After nearly six months of eating a plant-based diet that had lessened the severity of my health issues I decided to attempt veganism in earnest. I failed a lot. I would be vegan for a week, sometimes two or three before having a slip up. I would be vegan during the week and not on the weekends, for a few months I ditched veganism completely. I continued falling off the wagon and pulling myself back on, sometimes with one foot on board while the other dragged along the pavement for a year and a half.
Then, in early January after a weekend of eating pork loin at a friend’s birthday celebration, folding slices of greasy pizza into my mouth, and eating Popeyes I sat on my grandmother’s couch reading a book of essays called Sistah Vegan. As I read, I found myself intrigued by the varying perspectives, but it was the essay “Social Justice Beliefs and Addiction to Uncompassionate Consumption” by Sistah Vegan editor, A. Breeze Harper, that changed me.
I never believed I needed a cause greater than health to be vegan. I spent hours mining YouTube for practical vegan inspiration, but with little exception, the faces were of middle class white people fighting for animal rights while not advocating visibly for the rights of Black and Brown human beings. At the time I cared about animals, I did, but not enough not to eat them, and certainly not enough to preserve an environment for them that I may not live to enjoy.
Harper detailed a similar experience while attending university. For both of us, Black liberation was the more immediate cause. Veganism had forgotten us, but we were not alone in that feeling. Studies have shown that “white, liberal, social-justice initiatives from community food organizing and anti-globalization, to veganism, to dismantling the prison-industrial complex—are often entrenched in covert whiteness and white privilege that are collectively unacknowledged by white-identified people engaged in them” (Harper 35).
Harper and I were justified in our feelings of alienation but wrong in believing that animal rights, environmental preservation, and Black liberation were separate issues.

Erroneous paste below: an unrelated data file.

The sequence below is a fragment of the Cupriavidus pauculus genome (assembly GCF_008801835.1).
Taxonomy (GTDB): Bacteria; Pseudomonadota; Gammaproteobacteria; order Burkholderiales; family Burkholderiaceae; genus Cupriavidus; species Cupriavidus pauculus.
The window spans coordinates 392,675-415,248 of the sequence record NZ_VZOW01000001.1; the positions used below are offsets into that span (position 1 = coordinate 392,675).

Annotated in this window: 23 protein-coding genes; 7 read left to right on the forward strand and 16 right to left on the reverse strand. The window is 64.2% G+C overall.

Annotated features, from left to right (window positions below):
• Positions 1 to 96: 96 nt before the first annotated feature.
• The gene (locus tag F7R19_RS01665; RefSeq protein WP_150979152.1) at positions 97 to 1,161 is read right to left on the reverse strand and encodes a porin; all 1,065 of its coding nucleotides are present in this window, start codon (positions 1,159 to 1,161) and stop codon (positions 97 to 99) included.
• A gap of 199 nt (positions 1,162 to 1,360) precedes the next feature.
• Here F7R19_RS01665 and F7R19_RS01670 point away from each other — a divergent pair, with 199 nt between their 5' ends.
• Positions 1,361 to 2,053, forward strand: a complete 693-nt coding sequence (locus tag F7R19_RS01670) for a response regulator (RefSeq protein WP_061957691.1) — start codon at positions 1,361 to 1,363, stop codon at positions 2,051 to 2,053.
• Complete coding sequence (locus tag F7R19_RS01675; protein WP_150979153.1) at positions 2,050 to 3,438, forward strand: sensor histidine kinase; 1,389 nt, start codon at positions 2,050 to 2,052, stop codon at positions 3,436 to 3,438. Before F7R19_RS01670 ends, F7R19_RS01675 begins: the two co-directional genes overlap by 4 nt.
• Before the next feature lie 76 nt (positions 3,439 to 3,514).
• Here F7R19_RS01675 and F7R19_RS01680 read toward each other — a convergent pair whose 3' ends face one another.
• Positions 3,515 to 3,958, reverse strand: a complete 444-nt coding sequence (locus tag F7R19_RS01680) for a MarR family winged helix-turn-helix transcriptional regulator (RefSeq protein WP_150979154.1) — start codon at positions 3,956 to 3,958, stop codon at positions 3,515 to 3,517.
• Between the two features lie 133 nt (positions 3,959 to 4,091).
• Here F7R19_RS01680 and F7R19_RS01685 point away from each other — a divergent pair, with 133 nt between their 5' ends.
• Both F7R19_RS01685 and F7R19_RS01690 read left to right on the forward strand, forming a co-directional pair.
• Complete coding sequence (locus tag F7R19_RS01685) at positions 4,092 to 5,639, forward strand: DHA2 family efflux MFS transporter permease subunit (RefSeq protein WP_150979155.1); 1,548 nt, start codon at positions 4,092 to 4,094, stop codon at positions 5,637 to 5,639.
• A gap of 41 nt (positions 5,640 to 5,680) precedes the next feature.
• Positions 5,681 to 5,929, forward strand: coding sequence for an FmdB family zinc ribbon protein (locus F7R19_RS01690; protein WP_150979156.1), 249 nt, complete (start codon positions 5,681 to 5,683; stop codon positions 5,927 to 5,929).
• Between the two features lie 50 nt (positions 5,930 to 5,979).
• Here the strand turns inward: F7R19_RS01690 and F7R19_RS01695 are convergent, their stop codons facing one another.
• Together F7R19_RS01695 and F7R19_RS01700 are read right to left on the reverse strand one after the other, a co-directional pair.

As Harper points out in her essay, because of institutionalized racism and the slave health deficit, statistically Black folks are sicker than White Americans and struggle to find healthy food and nutritional information in their neighborhoods (29). The same junk food that contributes to our poor health is filled with animal products, processed sugar, and corn syrup that exploits and enslaves people of color across the world (Harper 23).
As I read these words thoughts of the corner store at the end of my mother’s block in Lakeview with its bright, fresh produce crossed my mind. Thoughts of the corner store at the end of my block in West Pullman where the only color resided on the labels wrapped around pop cans and potato chip packets invaded my thoughts next.
I continued to read about our ability to feed all of the world’s starving people on a plant-based diet and about the 3.5 billion people struggling to find clean water because of the animal food industry’s effect on the water supply (Harper 26). I thought of a television journalist whose name I can’t recall proclaiming that environmental devastation effects its lesser contributors first.
As I read my scope extended beyond my own view and expanded across the world. I’d found my purpose as a vegan. I am a vegan to protest the animal industry’s effect on Black people across the world; I am vegan for Black liberation.